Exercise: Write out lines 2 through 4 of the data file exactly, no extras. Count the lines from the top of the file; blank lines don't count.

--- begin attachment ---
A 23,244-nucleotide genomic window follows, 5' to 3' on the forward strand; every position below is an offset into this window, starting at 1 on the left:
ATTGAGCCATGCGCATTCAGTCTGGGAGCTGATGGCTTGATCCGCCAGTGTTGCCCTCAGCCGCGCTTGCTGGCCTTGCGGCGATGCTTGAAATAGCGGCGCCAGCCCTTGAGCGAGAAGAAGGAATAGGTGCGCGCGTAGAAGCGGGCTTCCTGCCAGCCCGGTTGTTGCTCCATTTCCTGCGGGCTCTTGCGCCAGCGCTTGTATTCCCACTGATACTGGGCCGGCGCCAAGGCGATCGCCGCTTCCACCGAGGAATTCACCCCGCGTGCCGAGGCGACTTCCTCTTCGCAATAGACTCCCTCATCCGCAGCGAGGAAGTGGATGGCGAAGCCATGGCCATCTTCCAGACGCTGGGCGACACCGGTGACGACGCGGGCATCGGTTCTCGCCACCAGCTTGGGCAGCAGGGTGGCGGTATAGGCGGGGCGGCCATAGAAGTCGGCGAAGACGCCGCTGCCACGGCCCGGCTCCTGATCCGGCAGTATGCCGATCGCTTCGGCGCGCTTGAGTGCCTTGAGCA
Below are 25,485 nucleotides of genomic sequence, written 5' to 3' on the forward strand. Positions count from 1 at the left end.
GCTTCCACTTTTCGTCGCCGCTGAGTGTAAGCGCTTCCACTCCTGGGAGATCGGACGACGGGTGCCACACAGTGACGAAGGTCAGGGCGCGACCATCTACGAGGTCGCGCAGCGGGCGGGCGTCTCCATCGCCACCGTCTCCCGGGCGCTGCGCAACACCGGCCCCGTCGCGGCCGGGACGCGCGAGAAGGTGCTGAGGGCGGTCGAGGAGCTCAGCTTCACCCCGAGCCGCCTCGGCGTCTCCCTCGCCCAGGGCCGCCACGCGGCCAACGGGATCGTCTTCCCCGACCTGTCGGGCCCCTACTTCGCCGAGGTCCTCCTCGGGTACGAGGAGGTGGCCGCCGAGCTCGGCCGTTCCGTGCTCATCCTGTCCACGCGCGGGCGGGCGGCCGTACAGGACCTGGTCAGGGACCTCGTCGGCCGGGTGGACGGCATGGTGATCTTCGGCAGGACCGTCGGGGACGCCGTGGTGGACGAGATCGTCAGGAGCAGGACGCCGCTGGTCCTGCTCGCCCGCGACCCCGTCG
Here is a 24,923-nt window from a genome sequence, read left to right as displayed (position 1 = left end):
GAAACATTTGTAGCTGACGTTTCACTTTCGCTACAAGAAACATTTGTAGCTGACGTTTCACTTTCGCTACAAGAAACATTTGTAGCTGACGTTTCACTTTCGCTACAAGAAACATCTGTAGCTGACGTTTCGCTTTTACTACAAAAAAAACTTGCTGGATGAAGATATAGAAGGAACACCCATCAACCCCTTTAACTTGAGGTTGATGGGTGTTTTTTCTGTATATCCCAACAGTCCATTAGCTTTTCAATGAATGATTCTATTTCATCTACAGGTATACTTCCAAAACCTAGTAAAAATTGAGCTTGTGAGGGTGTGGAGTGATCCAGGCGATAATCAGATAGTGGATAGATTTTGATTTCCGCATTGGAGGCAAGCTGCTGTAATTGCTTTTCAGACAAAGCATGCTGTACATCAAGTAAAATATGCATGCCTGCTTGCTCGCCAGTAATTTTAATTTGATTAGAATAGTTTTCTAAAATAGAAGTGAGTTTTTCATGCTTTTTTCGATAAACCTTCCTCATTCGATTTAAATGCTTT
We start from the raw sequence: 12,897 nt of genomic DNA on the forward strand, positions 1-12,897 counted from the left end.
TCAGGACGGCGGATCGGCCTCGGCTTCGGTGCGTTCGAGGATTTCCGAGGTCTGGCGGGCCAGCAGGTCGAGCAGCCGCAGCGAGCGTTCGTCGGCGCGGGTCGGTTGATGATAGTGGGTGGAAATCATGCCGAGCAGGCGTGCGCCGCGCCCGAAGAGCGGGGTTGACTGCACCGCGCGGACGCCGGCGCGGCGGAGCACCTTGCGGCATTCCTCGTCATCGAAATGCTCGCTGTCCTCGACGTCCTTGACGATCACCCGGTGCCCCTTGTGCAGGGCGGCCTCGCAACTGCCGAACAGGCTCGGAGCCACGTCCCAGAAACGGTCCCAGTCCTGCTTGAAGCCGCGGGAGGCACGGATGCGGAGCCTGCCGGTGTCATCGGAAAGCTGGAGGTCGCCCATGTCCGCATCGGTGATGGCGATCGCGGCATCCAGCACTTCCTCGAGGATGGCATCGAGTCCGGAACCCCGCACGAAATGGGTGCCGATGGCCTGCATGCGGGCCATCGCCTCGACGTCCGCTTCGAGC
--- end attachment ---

ATTGAGCCATGCGCATTCAGTCTGGGAGCTGATGGCTTGATCCGCCAGTGTTGCCCTCAGCCGCGCTTGCTGGCCTTGCGGCGATGCTTGAAATAGCGGCGCCAGCCCTTGAGCGAGAAGAAGGAATAGGTGCGCGCGTAGAAGCGGGCTTCCTGCCAGCCCGGTTGTTGCTCCATTTCCTGCGGGCTCTTGCGCCAGCGCTTGTATTCCCACTGATACTGGGCCGGCGCCAAGGCGATCGCCGCTTCCACCGAGGAATTCACCCCGCGTGCCGAGGCGACTTCCTCTTCGCAATAGACTCCCTCATCCGCAGCGAGGAAGTGGATGGCGAAGCCATGGCCATCTTCCAGACGCTGGGCGACACCGGTGACGACGCGGGCATCGGTTCTCGCCACCAGCTTGGGCAGCAGGGTGGCGGTATAGGCGGGGCGGCCATAGAAGTCGGCGAAGACGCCGCTGCCACGGCCCGGCTCCTGATCCGGCAGTATGCCGATCGCTTCGGCGCGCTTGAGTGCCTTGAGCA
Below are 25,485 nucleotides of genomic sequence, written 5' to 3' on the forward strand. Positions count from 1 at the left end.
GCTTCCACTTTTCGTCGCCGCTGAGTGTAAGCGCTTCCACTCCTGGGAGATCGGACGACGGGTGCCACACAGTGACGAAGGTCAGGGCGCGACCATCTACGAGGTCGCGCAGCGGGCGGGCGTCTCCATCGCCACCGTCTCCCGGGCGCTGCGCAACACCGGCCCCGTCGCGGCCGGGACGCGCGAGAAGGTGCTGAGGGCGGTCGAGGAGCTCAGCTTCACCCCGAGCCGCCTCGGCGTCTCCCTCGCCCAGGGCCGCCACGCGGCCAACGGGATCGTCTTCCCCGACCTGTCGGGCCCCTACTTCGCCGAGGTCCTCCTCGGGTACGAGGAGGTGGCCGCCGAGCTCGGCCGTTCCGTGCTCATCCTGTCCACGCGCGGGCGGGCGGCCGTACAGGACCTGGTCAGGGACCTCGTCGGCCGGGTGGACGGCATGGTGATCTTCGGCAGGACCGTCGGGGACGCCGTGGTGGACGAGATCGTCAGGAGCAGGACGCCGCTGGTCCTGCTCGCCCGCGACCCCGTCG